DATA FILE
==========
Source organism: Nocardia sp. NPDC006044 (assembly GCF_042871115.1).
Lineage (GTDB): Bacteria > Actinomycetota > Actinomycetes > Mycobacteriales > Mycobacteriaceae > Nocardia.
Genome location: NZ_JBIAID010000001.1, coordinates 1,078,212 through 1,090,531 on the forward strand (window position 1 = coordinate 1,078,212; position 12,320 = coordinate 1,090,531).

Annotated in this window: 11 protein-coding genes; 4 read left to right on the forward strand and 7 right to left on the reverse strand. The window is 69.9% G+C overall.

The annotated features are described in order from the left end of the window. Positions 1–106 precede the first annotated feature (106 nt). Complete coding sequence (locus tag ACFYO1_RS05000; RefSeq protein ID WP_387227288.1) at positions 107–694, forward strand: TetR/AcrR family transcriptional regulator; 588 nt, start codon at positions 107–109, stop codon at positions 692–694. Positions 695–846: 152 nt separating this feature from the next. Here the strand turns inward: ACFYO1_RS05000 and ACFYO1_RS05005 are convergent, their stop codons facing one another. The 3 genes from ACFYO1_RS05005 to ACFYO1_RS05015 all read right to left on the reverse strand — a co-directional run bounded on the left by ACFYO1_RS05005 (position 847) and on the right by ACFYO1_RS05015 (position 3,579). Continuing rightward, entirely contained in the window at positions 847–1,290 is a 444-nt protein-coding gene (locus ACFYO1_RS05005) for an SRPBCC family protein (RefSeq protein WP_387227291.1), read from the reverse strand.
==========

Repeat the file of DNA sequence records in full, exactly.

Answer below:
Source organism: Nocardia sp. NPDC006044 (assembly GCF_042871115.1).
Lineage (GTDB): Bacteria > Actinomycetota > Actinomycetes > Mycobacteriales > Mycobacteriaceae > Nocardia.
Genome location: NZ_JBIAID010000001.1, coordinates 1,078,212 through 1,090,531 on the forward strand (window position 1 = coordinate 1,078,212; position 12,320 = coordinate 1,090,531).

Annotated in this window: 11 protein-coding genes; 4 read left to right on the forward strand and 7 right to left on the reverse strand. The window is 69.9% G+C overall.

The annotated features are described in order from the left end of the window. Positions 1–106 precede the first annotated feature (106 nt). Complete coding sequence (locus tag ACFYO1_RS05000; RefSeq protein ID WP_387227288.1) at positions 107–694, forward strand: TetR/AcrR family transcriptional regulator; 588 nt, start codon at positions 107–109, stop codon at positions 692–694. Positions 695–846: 152 nt separating this feature from the next. Here the strand turns inward: ACFYO1_RS05000 and ACFYO1_RS05005 are convergent, their stop codons facing one another. The 3 genes from ACFYO1_RS05005 to ACFYO1_RS05015 all read right to left on the reverse strand — a co-directional run bounded on the left by ACFYO1_RS05005 (position 847) and on the right by ACFYO1_RS05015 (position 3,579). Continuing rightward, entirely contained in the window at positions 847–1,290 is a 444-nt protein-coding gene (locus ACFYO1_RS05005) for an SRPBCC family protein (RefSeq protein WP_387227291.1), read from the reverse strand.